I’ve been lambasted many times by many people, including friends, for expressing an attitude similar to the one you noted in your column, Issue 80. Such criticism no longer disturbs me. Often I think it only reinforces my certainty. Having spent too many years — some wasted, some morally rewarding (or selfishly rewarding?) — fighting all the varied signals and manifestations of American fascism in politics and the arts and social life, I’ve learned that the major difference between the New Left and the New Right is their self-delusion. Both sides are sincere liars. Both betray language, reality and themselves. Worse, both sincerely create new prisons. (My father was a union organizer in New York for 40 years and when my bubble burst it wasn’t easy.)

Marching in protest parades is good exercise. Mostly it accomplishes nothing more than a sympathetic crowd for necessary self-justification, which becomes a public masturbation. (Speaking before large crowds gives one a sense of romance, power, history, all those dirty little tricks of ego which are so damaging.) I guess even screaming invectives can be considered a form of therapy.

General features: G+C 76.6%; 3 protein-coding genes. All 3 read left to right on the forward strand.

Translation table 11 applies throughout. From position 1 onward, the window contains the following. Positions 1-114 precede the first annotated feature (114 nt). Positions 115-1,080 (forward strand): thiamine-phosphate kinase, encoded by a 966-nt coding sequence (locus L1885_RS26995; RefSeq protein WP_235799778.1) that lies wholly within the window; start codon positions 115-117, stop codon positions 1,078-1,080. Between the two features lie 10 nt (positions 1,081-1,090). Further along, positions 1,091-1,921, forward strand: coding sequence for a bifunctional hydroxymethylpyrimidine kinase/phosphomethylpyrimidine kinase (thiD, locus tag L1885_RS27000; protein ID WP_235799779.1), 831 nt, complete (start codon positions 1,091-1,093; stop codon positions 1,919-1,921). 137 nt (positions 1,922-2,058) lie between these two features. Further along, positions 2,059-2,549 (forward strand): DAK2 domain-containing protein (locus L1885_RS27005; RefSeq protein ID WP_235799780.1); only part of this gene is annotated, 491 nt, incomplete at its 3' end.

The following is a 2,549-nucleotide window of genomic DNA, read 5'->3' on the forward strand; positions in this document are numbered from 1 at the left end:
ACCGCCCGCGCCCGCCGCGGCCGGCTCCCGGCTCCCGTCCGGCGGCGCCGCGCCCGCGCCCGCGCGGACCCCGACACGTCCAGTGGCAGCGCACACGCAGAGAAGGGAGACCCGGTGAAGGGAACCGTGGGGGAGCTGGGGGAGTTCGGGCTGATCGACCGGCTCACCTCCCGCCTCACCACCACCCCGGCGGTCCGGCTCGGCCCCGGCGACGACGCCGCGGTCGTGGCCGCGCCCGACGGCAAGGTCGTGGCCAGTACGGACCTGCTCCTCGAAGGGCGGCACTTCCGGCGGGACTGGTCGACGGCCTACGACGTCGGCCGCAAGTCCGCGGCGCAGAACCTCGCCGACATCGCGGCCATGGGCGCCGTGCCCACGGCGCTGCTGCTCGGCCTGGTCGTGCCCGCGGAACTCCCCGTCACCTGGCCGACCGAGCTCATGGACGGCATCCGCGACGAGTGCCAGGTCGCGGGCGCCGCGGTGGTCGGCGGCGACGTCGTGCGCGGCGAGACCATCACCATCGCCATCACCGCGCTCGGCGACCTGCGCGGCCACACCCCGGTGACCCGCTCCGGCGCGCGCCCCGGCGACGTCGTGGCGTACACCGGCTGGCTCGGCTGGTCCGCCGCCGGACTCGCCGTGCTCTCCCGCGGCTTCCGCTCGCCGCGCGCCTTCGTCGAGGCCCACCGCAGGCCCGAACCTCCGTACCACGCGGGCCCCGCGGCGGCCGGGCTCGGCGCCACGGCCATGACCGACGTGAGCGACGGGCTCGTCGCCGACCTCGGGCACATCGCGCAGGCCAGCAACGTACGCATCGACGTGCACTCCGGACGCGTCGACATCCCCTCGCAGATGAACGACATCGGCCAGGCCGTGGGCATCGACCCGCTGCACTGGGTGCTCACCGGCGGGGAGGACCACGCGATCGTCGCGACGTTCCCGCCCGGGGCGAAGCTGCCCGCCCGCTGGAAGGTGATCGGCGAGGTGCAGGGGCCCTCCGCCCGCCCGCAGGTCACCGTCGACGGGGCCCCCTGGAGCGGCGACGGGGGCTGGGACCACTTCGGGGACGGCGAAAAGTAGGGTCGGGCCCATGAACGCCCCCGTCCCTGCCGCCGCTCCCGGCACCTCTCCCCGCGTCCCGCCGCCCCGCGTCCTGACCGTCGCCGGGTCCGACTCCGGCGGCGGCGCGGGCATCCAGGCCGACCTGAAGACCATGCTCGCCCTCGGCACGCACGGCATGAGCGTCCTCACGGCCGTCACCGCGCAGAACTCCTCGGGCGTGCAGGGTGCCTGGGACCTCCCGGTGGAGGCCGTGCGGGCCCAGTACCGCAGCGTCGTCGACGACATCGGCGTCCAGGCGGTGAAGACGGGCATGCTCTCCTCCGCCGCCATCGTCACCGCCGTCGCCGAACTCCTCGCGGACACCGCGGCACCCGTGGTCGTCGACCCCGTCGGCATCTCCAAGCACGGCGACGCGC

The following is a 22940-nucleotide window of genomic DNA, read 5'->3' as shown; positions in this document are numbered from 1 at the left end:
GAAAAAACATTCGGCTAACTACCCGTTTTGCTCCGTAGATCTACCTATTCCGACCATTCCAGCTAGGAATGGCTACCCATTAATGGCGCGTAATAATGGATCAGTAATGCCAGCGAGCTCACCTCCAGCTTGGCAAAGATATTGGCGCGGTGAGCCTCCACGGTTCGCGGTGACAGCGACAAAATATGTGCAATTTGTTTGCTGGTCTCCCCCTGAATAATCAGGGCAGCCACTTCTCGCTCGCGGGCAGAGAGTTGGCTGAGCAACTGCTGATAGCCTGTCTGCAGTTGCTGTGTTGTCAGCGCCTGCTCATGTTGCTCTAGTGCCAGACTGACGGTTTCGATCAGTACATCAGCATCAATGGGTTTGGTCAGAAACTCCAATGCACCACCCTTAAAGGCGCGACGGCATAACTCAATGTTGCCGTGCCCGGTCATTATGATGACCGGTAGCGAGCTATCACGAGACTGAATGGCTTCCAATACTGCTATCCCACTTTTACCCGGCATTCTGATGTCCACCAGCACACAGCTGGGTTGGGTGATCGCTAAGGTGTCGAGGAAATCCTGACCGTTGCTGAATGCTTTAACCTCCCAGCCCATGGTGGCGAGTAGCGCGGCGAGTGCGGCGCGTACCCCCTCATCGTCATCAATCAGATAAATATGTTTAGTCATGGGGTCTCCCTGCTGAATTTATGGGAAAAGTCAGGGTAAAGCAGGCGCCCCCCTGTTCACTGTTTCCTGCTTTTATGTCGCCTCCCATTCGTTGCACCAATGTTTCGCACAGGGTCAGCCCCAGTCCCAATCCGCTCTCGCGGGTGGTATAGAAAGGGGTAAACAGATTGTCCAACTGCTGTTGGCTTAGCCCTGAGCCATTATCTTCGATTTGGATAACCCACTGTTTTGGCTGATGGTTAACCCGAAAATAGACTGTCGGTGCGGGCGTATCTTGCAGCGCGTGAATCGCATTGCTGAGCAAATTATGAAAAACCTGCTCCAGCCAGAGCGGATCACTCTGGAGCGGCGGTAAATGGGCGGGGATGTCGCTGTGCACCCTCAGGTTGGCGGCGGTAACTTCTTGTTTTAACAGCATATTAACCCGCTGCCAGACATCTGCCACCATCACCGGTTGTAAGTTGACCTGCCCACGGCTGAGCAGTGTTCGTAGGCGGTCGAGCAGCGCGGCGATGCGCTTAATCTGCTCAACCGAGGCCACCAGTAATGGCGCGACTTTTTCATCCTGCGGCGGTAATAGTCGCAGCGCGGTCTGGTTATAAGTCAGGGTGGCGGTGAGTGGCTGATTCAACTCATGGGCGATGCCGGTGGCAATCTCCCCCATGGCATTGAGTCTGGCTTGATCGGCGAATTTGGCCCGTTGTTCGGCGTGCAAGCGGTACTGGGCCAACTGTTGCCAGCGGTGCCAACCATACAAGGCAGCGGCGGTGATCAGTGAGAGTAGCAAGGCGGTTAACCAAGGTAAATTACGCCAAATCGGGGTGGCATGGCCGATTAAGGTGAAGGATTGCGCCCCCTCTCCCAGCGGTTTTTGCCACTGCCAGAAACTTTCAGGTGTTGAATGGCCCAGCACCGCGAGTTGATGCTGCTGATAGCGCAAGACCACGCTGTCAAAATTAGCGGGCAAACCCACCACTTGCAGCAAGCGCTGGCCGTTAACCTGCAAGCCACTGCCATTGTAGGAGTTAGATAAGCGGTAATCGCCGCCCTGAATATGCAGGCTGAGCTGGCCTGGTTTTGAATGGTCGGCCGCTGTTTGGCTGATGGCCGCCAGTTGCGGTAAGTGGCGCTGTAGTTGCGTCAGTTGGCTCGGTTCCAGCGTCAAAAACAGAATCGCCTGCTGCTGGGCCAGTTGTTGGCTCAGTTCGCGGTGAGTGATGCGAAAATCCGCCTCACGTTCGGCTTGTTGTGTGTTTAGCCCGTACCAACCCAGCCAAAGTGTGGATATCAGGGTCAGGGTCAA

But deep down people know what they are, what they really intend, what really motivates them, all their hypocrisies, stupidities, paradoxes. I delivered my last semi-political speech before the SDS in 1968, during the Vietnam protests. I’ll bet half those students present then have civil service jobs today. Nothing much has changed. Humans behave much the same now as then. What difference Reagan, Nixon, Kennedy, Johnson, even Roosevelt? Aren’t they all purest products of America? There are no angels in politics. Politics is a case of one group of thugs trying to replace another group of thugs. There are no political solutions, only human and inhuman solutions. In politics we’re all forced to become imposters.